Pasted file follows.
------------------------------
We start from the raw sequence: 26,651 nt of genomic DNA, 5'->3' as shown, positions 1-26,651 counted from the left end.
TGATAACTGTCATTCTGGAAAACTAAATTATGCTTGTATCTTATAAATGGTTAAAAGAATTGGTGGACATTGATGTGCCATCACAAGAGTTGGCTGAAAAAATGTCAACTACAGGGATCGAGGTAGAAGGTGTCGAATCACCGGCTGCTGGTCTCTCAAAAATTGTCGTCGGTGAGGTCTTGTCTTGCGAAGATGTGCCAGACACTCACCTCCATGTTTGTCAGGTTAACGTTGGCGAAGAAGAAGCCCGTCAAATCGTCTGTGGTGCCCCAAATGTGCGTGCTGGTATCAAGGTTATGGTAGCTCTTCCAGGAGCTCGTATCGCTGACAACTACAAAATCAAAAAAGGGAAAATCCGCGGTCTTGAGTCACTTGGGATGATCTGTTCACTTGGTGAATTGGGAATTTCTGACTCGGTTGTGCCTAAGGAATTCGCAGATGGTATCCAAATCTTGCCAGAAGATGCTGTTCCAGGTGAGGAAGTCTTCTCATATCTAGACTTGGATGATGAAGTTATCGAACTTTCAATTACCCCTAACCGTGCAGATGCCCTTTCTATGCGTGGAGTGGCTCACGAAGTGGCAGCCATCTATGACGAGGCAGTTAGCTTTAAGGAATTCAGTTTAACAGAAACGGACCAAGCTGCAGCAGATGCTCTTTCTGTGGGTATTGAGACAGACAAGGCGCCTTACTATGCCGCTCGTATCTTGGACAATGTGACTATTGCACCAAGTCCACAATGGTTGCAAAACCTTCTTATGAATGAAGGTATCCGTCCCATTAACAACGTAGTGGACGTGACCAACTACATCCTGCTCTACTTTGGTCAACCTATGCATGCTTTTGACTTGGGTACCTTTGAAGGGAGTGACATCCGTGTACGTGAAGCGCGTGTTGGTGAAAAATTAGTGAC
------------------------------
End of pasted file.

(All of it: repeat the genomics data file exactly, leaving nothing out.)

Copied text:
We start from the raw sequence: 26,651 nt of genomic DNA, 5'->3' as shown, positions 1-26,651 counted from the left end.
TGATAACTGTCATTCTGGAAAACTAAATTATGCTTGTATCTTATAAATGGTTAAAAGAATTGGTGGACATTGATGTGCCATCACAAGAGTTGGCTGAAAAAATGTCAACTACAGGGATCGAGGTAGAAGGTGTCGAATCACCGGCTGCTGGTCTCTCAAAAATTGTCGTCGGTGAGGTCTTGTCTTGCGAAGATGTGCCAGACACTCACCTCCATGTTTGTCAGGTTAACGTTGGCGAAGAAGAAGCCCGTCAAATCGTCTGTGGTGCCCCAAATGTGCGTGCTGGTATCAAGGTTATGGTAGCTCTTCCAGGAGCTCGTATCGCTGACAACTACAAAATCAAAAAAGGGAAAATCCGCGGTCTTGAGTCACTTGGGATGATCTGTTCACTTGGTGAATTGGGAATTTCTGACTCGGTTGTGCCTAAGGAATTCGCAGATGGTATCCAAATCTTGCCAGAAGATGCTGTTCCAGGTGAGGAAGTCTTCTCATATCTAGACTTGGATGATGAAGTTATCGAACTTTCAATTACCCCTAACCGTGCAGATGCCCTTTCTATGCGTGGAGTGGCTCACGAAGTGGCAGCCATCTATGACGAGGCAGTTAGCTTTAAGGAATTCAGTTTAACAGAAACGGACCAAGCTGCAGCAGATGCTCTTTCTGTGGGTATTGAGACAGACAAGGCGCCTTACTATGCCGCTCGTATCTTGGACAATGTGACTATTGCACCAAGTCCACAATGGTTGCAAAACCTTCTTATGAATGAAGGTATCCGTCCCATTAACAACGTAGTGGACGTGACCAACTACATCCTGCTCTACTTTGGTCAACCTATGCATGCTTTTGACTTGGGTACCTTTGAAGGGAGTGACATCCGTGTACGTGAAGCGCGTGTTGGTGAAAAATTAGTGAC